Las Vegas Orthodontist

Initially, this seems like a very straightforward question. Most people will request orthodontics for themselves or another family member to achieve a more beautifully aligned smile. In fact, there are several other reasons for considering orthodontic treatment. For example, are you aware that speech impediments can be caused by misaligned teeth or malocclusions, where your teeth do not bite together correctly? If you have problems with your speech, then orthodontics can help.

When to Consider Orthodontics for Speech Impediments

Your dentist may suggest treatment with us here at Webster Orthodontics if you have problems pronouncing certain sounds or words if you find you whistle when you talk or if you have a lisp. Treatment may also be helpful if you struggle to be understood and perhaps people complain that you mumble? Our orthodontist Dr. Richard Webster can provide the most advanced and most up-to-date orthodontic solutions to help you speak more clearly, while at the same time you will enjoy having straighter teeth and a healthy smile.

What Does It Mean If You Have Misaligned Teeth?

When your teeth are poorly aligned, it can cause serious oral health problems. Ideally, when your teeth are properly aligned they will fit easily into your mouth and will be correctly spaced. You won’t have any problems with crowding and your teeth will be properly oriented, so they are not rotated or twisted. When your teeth fit together correctly, your upper teeth will slightly overlap your lower teeth and the cusps of your premolars and molars which are the pointed ridges will fit into the grooves of the teeth in the opposing jaw. Any deviations in alignment are known as a malocclusion. If you have a malocclusion then your teeth cannot perform vital functions. Malocclusions can occur if you have teeth that are crowded, or if you have a crossbite, overbite, underbite, or open bite. One side-effect of having a malocclusion is frequently biting the insides of your cheeks and lips or biting your tongue.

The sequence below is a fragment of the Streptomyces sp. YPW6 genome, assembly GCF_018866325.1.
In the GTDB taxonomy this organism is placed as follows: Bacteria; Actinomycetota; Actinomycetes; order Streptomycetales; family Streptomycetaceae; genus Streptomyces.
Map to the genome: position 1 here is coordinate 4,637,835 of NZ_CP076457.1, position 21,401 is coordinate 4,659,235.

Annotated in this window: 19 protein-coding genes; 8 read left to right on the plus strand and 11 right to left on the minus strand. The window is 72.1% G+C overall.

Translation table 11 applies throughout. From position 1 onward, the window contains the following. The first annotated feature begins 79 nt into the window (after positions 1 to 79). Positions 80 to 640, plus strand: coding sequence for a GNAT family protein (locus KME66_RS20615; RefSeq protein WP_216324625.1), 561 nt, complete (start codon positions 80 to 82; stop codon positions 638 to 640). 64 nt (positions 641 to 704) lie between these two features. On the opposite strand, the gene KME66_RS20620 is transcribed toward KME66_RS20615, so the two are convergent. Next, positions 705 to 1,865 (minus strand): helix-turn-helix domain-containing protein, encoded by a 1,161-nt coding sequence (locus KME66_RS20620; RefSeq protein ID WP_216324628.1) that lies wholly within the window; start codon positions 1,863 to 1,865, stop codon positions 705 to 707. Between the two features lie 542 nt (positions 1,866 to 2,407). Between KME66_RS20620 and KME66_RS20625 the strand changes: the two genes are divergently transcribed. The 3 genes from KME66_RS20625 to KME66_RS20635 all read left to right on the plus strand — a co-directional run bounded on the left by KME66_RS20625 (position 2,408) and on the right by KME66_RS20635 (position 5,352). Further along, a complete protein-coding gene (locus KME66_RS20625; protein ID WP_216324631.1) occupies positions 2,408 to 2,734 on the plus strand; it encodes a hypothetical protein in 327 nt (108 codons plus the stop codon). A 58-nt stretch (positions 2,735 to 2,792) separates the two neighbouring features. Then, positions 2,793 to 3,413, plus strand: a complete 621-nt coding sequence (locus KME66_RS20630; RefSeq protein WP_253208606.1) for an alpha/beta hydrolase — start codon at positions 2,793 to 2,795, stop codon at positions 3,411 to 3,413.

What Can Cause a Malocclusion?

Often a malocclusion is inherited but certain conditions and habits can increase the risk of poorly aligned teeth. These include:

  • Using a pacifier after age 3
  • Prolonged thumb or finger sucking ie after age 5
  • Prolonged use of a bottle in early childhood
  • Cleft lip and palate
  • Tumors in the jaw or mouth
  • Having impacted or abnormally shaped teeth
  • Poorly fitting dental restorations including crowns and fillings

Speech problems can also be caused by enlarged adenoids or tonsils, or by TMJ disorders which affect your jaw joints, making it harder to comfortably move your lower jaw.

How Having a Malocclusion Can Affect Your Speech

If you have an overbite, a crossbite, or an open bite, then you may have problems with your speech. To speak clearly, teeth must meet correctly, creating a seal and allowing the tongue to be properly positioned in the roof of the mouth. Often an opening is created if you have an open bite, so instead of your teeth forming the proper seal, it is created by your tongue, resulting in a speech impediment

Lisping or Whistling